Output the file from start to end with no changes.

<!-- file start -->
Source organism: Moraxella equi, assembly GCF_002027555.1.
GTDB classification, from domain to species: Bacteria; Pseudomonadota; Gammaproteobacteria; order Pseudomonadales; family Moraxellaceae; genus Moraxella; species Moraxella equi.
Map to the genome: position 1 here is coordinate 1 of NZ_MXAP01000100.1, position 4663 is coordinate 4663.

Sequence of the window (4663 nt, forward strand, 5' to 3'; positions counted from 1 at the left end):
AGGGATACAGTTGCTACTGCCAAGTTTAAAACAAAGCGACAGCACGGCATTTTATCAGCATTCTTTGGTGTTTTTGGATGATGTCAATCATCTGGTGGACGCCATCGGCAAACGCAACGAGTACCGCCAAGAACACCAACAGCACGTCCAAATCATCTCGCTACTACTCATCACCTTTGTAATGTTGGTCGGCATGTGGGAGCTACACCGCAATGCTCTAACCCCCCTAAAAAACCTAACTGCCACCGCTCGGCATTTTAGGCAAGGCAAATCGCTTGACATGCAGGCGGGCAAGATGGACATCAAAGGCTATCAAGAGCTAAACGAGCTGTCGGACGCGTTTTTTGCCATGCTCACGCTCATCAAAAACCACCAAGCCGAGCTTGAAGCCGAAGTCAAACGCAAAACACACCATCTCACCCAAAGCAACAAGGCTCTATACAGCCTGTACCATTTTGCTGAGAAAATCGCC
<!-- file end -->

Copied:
Source organism: Moraxella equi, assembly GCF_002027555.1.
GTDB classification, from domain to species: Bacteria; Pseudomonadota; Gammaproteobacteria; order Pseudomonadales; family Moraxellaceae; genus Moraxella; species Moraxella equi.
Map to the genome: position 1 here is coordinate 1 of NZ_MXAP01000100.1, position 4663 is coordinate 4663.

Sequence of the window (4663 nt, forward strand, 5' to 3'; positions counted from 1 at the left end):
AGGGATACAGTTGCTACTGCCAAGTTTAAAACAAAGCGACAGCACGGCATTTTATCAGCATTCTTTGGTGTTTTTGGATGATGTCAATCATCTGGTGGACGCCATCGGCAAACGCAACGAGTACCGCCAAGAACACCAACAGCACGTCCAAATCATCTCGCTACTACTCATCACCTTTGTAATGTTGGTCGGCATGTGGGAGCTACACCGCAATGCTCTAACCCCCCTAAAAAACCTAACTGCCACCGCTCGGCATTTTAGGCAAGGCAAATCGCTTGACATGCAGGCGGGCAAGATGGACATCAAAGGCTATCAAGAGCTAAACGAGCTGTCGGACGCGTTTTTTGCCATGCTCACGCTCATCAAAAACCACCAAGCCGAGCTTGAAGCCGAAGTCAAACGCAAAACACACCATCTCACCCAAAGCAACAAGGCTCTATACAGCCTGTACCATTTTGCTGAGAAAATCGCC